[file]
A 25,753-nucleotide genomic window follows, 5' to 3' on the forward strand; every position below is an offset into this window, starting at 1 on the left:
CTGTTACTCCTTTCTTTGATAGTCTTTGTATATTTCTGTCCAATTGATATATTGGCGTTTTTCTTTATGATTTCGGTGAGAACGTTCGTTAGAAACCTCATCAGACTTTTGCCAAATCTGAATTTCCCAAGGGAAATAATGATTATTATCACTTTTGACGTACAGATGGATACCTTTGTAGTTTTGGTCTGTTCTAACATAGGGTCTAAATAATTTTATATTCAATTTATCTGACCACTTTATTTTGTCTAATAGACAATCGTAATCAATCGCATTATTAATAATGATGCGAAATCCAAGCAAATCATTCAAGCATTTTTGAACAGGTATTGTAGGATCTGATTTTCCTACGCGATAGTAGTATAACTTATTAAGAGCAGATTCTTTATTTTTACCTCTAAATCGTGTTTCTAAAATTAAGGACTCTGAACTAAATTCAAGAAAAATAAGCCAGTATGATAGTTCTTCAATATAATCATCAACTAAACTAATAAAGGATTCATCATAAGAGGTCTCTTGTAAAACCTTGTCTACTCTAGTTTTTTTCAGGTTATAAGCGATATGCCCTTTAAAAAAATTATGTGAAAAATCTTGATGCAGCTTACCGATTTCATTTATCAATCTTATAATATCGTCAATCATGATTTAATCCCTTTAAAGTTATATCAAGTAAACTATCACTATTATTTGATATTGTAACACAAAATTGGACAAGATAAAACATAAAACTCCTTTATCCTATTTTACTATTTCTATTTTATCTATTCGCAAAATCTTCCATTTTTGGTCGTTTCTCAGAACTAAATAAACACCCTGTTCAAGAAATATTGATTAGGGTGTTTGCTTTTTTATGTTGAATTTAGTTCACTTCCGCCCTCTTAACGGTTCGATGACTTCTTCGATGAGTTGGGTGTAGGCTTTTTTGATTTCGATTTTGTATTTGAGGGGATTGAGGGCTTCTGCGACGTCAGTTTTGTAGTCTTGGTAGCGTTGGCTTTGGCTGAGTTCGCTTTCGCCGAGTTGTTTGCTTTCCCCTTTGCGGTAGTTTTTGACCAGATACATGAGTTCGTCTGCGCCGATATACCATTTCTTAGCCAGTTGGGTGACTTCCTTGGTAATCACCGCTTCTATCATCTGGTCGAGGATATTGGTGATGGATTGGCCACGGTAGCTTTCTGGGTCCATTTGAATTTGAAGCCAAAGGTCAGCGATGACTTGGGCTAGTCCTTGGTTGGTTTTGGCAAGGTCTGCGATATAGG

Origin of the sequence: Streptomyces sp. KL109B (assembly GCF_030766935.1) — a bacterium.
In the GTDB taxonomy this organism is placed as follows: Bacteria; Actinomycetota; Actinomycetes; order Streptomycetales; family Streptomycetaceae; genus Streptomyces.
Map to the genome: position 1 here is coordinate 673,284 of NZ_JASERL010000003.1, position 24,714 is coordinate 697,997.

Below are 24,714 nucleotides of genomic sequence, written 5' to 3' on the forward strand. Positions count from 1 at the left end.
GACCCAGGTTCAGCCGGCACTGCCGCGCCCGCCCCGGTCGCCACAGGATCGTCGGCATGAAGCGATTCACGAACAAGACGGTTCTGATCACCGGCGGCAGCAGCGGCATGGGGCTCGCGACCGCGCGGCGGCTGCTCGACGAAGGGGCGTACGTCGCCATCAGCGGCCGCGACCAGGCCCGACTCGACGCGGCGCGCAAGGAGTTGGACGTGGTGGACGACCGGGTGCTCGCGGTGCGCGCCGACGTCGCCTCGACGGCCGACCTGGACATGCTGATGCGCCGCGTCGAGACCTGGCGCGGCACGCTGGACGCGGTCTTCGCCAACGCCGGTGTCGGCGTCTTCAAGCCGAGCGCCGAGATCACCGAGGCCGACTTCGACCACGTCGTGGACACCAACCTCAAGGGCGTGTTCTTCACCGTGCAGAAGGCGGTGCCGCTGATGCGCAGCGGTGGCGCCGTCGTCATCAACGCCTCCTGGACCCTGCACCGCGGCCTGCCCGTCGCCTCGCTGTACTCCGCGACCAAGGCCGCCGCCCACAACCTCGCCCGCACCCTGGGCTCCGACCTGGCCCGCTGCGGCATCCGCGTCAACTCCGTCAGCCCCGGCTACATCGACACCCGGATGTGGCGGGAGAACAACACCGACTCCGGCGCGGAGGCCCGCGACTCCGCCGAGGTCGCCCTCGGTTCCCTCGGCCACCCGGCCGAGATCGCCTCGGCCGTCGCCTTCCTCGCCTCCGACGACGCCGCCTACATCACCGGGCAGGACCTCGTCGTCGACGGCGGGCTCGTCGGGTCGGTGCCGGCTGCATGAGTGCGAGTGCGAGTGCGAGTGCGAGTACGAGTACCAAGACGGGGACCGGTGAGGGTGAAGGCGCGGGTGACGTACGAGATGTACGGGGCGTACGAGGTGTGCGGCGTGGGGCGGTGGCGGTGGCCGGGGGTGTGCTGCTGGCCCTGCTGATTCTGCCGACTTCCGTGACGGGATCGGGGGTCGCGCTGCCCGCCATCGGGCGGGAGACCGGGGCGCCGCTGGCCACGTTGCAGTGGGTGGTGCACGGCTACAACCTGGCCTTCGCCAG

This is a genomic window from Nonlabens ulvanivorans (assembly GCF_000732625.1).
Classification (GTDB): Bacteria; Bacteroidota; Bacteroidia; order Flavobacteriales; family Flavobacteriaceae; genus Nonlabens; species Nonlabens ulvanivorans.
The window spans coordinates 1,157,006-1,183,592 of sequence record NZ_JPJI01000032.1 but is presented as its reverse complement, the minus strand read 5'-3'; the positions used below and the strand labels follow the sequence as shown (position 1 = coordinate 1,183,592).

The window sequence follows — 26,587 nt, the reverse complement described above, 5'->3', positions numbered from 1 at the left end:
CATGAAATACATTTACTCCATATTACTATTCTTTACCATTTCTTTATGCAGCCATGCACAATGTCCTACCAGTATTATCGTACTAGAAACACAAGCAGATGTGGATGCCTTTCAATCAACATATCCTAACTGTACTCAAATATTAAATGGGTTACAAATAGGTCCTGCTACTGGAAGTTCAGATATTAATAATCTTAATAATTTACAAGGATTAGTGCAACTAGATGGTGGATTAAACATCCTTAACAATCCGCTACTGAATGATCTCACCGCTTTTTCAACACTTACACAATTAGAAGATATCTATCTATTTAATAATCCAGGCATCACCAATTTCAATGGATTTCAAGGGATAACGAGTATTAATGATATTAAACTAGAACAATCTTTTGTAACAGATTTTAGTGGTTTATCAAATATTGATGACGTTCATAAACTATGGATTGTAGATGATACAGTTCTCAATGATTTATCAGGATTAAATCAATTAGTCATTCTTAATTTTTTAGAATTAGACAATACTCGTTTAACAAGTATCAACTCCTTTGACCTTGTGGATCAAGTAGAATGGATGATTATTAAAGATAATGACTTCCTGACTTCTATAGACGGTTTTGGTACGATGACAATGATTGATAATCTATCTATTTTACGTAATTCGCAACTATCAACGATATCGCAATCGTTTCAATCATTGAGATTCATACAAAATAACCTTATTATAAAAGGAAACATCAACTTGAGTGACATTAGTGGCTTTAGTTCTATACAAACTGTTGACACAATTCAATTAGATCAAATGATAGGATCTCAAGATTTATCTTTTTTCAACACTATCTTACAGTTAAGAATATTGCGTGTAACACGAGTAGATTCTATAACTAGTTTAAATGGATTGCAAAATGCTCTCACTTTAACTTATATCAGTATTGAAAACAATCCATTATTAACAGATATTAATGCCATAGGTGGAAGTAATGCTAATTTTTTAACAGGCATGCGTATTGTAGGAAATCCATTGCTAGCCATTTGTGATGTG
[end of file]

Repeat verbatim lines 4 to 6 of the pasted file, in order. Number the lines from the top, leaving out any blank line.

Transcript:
In the GTDB taxonomy this organism is placed as follows: Bacteria; Actinomycetota; Actinomycetes; order Streptomycetales; family Streptomycetaceae; genus Streptomyces.
Map to the genome: position 1 here is coordinate 673,284 of NZ_JASERL010000003.1, position 24,714 is coordinate 697,997.

Below are 24,714 nucleotides of genomic sequence, written 5' to 3' on the forward strand. Positions count from 1 at the left end.